Reality is an illusion induced by absence of alcohol, a wise man once said.
Truth be told, through the years since I first heard that quote, I never thought him to be wise, merely drunk.
Now, I've had a change of heart.
I was having a pleasant Saturday afternoon chat with friend and fellow writer Ndumiso Ngcobo who commented on how impossible it is to be a political satirical writer in South Africa today because our reality defies absurdity.
He has a point. Where else in the world can you have a politician going into a McDonald's and buying a work of art with his official credit card without budgetary approval for hanging in his office, and believe that that's okay?
Where else in the world can you have a Minister of Intelligence whose wife is convicted of drug smuggling? Think about it – the guy has access to the entire apparatus of state security, and does not know that his wife is recruiting drug mules?
(Yes, I know she is now his ex-wife. Where else in the world would that be raised as a defence?)
Or our Finance Minister (as I pointed out last week) who was “surprised” when ratings agencies downgraded us. (Coming soon: Bill Cosby “surprised” to discover that he’s black.)
Last week, we had the case of the bodyguard of the president’s nephew who drove a BMW 740i to a KFC in Umbilo, and got confronted by gunmen who didn’t know how to drive the car.
So the bodyguard explained it to them. The newly empowered hijackers then drove off with the car.
Over the weekend, the Sunday Times had as its front page lead “Mbeki blasts Zuma”. Read down to the second paragraph and it says “Mbeki did not name Zuma but...”
I think you are getting the picture.
So when our president convenes an emergency meeting of interested parties to come up with solutions to our current economic implosion, one is already predisposed to expect a Quixotic pronouncement.
And he did not disappoint. Zuma said tough times called for tough measures and so senior executives should tighten their belts as part of “building a shared commitment to prosperity and growth.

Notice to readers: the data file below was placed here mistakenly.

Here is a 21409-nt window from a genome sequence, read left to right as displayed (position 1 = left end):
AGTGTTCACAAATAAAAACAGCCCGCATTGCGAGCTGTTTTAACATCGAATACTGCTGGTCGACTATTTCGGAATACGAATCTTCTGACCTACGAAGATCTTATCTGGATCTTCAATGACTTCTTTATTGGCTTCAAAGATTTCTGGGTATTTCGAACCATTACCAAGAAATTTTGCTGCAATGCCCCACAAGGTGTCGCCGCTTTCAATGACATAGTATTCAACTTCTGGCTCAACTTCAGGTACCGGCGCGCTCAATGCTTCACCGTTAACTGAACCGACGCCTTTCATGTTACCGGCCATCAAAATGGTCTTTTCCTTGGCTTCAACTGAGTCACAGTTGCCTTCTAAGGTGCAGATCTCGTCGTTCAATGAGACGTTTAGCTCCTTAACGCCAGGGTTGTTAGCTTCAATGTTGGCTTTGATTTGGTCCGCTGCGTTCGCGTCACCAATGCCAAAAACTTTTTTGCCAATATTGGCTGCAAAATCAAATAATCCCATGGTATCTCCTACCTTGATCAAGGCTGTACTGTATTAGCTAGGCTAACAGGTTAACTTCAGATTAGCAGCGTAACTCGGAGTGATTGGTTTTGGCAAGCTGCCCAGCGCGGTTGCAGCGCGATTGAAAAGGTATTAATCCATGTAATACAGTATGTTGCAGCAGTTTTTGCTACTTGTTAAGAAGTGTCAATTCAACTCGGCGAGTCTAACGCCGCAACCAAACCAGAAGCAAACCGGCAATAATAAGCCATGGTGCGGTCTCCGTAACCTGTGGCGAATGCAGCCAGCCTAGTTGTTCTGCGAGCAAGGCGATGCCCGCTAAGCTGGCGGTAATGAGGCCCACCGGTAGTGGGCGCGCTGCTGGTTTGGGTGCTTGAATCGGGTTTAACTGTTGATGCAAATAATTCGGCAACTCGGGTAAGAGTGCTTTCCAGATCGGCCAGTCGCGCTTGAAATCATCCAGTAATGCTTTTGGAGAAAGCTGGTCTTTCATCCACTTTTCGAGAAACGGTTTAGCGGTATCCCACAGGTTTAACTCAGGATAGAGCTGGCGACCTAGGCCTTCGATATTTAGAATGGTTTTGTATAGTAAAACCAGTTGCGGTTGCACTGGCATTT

"[We] call on CEOs and executive directors in the private sector and senior executives in the public sector to agree to a freeze on increases in salaries and bonuses over the next 12 months, as a strong signal of a commitment to build an equitable economy.
"[We] call for an informed national conversation on income inequalities and how best to address them."
Now I expect you are as puzzled as I am as to how a freeze on pay increases for executives will lead to economic growth – it’s kind of like trimming a tree in Sandton in order for grass to grow in Soweto.
And then, the penny dropped. This is not about actually fixing anything; it’s to soften the blow for striking workers by saying “You can’t have a pay increase because we’re not taking pay increases either”.
I wondered how long it would take before the bean counters realised what a pathetically stupid idea this was. It did not take long.
Yesterday, a team from SA Revenue Services released tax statistics in parliament showing that tax revenue collection has not really recovered from the 2009 slump.
SARS is expecting the effects of the wildcat strikes of the past months to show up in December, January, and February through lower company profits.
So here’s why the pay freeze for the private sector is pathetically stupid – if high-income earners do not get a pay increase, the amount they are paying in tax will not increase.
Think about it: If highly paid people get a pay increase, that automatically implies an increase in tax revenue generated from them.
If lowly paid people (earning less than R6 000 per month) get pay increases, there is almost no overall increase in tax revenue.
Last year, there were only 63 408 people in this country who earned R1 million or more.
Together, they paid R43,042 billion in taxes.
If they get a pay increase of 10 percent, that’s an additional R4,3 billion in taxes for the year ahead.
Now, thanks to our president, that R4,3 billion won’t be there.
I really need that drink...